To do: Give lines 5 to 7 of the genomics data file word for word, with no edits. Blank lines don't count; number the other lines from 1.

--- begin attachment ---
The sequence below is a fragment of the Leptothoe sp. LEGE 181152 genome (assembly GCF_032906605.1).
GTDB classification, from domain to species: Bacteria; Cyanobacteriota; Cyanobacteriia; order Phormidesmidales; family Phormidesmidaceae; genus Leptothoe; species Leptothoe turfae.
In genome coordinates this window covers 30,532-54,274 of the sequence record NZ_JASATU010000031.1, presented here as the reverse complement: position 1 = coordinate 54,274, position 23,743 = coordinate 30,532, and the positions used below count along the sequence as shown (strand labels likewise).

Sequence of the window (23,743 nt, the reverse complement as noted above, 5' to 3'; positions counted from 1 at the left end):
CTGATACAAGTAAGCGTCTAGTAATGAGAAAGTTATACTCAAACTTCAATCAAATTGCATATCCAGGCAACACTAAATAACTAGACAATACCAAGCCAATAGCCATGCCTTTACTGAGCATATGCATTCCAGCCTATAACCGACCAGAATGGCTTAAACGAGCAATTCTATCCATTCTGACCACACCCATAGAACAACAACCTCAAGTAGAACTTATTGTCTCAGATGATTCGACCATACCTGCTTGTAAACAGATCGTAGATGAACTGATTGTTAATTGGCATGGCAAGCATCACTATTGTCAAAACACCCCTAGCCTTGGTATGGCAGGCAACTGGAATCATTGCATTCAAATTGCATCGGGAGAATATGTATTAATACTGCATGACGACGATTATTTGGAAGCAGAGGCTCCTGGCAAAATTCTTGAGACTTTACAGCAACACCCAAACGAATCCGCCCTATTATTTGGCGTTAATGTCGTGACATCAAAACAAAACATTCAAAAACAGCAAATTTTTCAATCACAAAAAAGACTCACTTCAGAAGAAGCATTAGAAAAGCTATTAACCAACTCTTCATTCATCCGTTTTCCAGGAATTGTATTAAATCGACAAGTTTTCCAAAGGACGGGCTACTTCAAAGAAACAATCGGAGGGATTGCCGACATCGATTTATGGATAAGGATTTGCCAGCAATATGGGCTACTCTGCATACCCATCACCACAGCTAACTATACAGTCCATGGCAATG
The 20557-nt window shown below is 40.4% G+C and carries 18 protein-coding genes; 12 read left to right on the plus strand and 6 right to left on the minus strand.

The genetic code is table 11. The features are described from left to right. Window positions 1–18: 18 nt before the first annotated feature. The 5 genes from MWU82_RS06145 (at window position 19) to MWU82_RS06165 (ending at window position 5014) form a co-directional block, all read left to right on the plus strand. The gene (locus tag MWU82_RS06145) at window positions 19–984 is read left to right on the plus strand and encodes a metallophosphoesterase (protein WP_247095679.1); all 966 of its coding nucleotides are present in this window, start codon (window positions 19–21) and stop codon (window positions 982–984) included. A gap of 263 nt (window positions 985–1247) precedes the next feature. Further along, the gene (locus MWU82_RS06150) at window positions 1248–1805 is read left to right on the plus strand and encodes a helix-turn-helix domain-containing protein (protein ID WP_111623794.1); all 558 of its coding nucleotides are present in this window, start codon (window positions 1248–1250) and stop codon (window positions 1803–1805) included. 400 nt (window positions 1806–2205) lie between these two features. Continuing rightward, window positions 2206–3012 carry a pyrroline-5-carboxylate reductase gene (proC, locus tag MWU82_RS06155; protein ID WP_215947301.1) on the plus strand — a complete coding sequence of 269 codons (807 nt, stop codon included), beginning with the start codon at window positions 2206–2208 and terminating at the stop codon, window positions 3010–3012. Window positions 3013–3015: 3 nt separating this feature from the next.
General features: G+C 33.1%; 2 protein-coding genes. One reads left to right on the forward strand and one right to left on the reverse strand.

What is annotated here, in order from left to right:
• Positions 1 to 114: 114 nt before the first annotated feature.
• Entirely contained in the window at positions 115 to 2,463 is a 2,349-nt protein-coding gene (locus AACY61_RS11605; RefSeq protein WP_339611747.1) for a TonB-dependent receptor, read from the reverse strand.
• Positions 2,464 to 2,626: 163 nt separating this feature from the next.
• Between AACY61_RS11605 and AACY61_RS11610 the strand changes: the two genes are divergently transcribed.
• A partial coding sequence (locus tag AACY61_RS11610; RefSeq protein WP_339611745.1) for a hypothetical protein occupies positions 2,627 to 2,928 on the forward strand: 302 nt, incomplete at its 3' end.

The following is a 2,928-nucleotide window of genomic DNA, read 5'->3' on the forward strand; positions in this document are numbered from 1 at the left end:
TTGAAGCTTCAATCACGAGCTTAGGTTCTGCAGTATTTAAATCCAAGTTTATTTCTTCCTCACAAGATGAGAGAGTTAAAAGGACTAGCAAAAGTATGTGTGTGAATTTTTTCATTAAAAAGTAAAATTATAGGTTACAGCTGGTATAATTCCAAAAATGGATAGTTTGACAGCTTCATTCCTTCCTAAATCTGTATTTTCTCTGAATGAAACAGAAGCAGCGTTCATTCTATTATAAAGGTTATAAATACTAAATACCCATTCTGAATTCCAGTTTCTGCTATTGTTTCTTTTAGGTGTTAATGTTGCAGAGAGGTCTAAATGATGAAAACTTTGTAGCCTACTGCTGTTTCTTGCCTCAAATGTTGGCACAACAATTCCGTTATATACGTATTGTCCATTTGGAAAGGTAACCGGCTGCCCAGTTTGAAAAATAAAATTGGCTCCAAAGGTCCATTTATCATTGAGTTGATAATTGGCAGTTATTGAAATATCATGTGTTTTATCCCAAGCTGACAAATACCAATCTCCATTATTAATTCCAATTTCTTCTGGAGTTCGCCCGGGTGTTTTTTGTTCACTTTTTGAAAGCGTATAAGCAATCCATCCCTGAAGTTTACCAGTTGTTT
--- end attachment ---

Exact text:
CTGATACAAGTAAGCGTCTAGTAATGAGAAAGTTATACTCAAACTTCAATCAAATTGCATATCCAGGCAACACTAAATAACTAGACAATACCAAGCCAATAGCCATGCCTTTACTGAGCATATGCATTCCAGCCTATAACCGACCAGAATGGCTTAAACGAGCAATTCTATCCATTCTGACCACACCCATAGAACAACAACCTCAAGTAGAACTTATTGTCTCAGATGATTCGACCATACCTGCTTGTAAACAGATCGTAGATGAACTGATTGTTAATTGGCATGGCAAGCATCACTATTGTCAAAACACCCCTAGCCTTGGTATGGCAGGCAACTGGAATCATTGCATTCAAATTGCATCGGGAGAATATGTATTAATACTGCATGACGACGATTATTTGGAAGCAGAGGCTCCTGGCAAAATTCTTGAGACTTTACAGCAACACCCAAACGAATCCGCCCTATTATTTGGCGTTAATGTCGTGACATCAAAACAAAACATTCAAAAACAGCAAATTTTTCAATCACAAAAAAGACTCACTTCAGAAGAAGCATTAGAAAAGCTATTAACCAACTCTTCATTCATCCGTTTTCCAGGAATTGTATTAAATCGACAAGTTTTCCAAAGGACGGGCTACTTCAAAGAAACAATCGGAGGGATTGCCGACATCGATTTATGGATAAGGATTTGCCAGCAATATGGGCTACTCTGCATACCCATCACCACAGCTAACTATACAGTCCATGGCAATG
The 20557-nt window shown below is 40.4% G+C and carries 18 protein-coding genes; 12 read left to right on the plus strand and 6 right to left on the minus strand.

The genetic code is table 11. The features are described from left to right. Window positions 1–18: 18 nt before the first annotated feature. The 5 genes from MWU82_RS06145 (at window position 19) to MWU82_RS06165 (ending at window position 5014) form a co-directional block, all read left to right on the plus strand. The gene (locus tag MWU82_RS06145) at window positions 19–984 is read left to right on the plus strand and encodes a metallophosphoesterase (protein WP_247095679.1); all 966 of its coding nucleotides are present in this window, start codon (window positions 19–21) and stop codon (window positions 982–984) included. A gap of 263 nt (window positions 985–1247) precedes the next feature. Further along, the gene (locus MWU82_RS06150) at window positions 1248–1805 is read left to right on the plus strand and encodes a helix-turn-helix domain-containing protein (protein ID WP_111623794.1); all 558 of its coding nucleotides are present in this window, start codon (window positions 1248–1250) and stop codon (window positions 1803–1805) included. 400 nt (window positions 1806–2205) lie between these two features. Continuing rightward, window positions 2206–3012 carry a pyrroline-5-carboxylate reductase gene (proC, locus tag MWU82_RS06155; protein ID WP_215947301.1) on the plus strand — a complete coding sequence of 269 codons (807 nt, stop codon included), beginning with the start codon at window positions 2206–2208 and terminating at the stop codon, window positions 3010–3012. Window positions 3013–3015: 3 nt separating this feature from the next.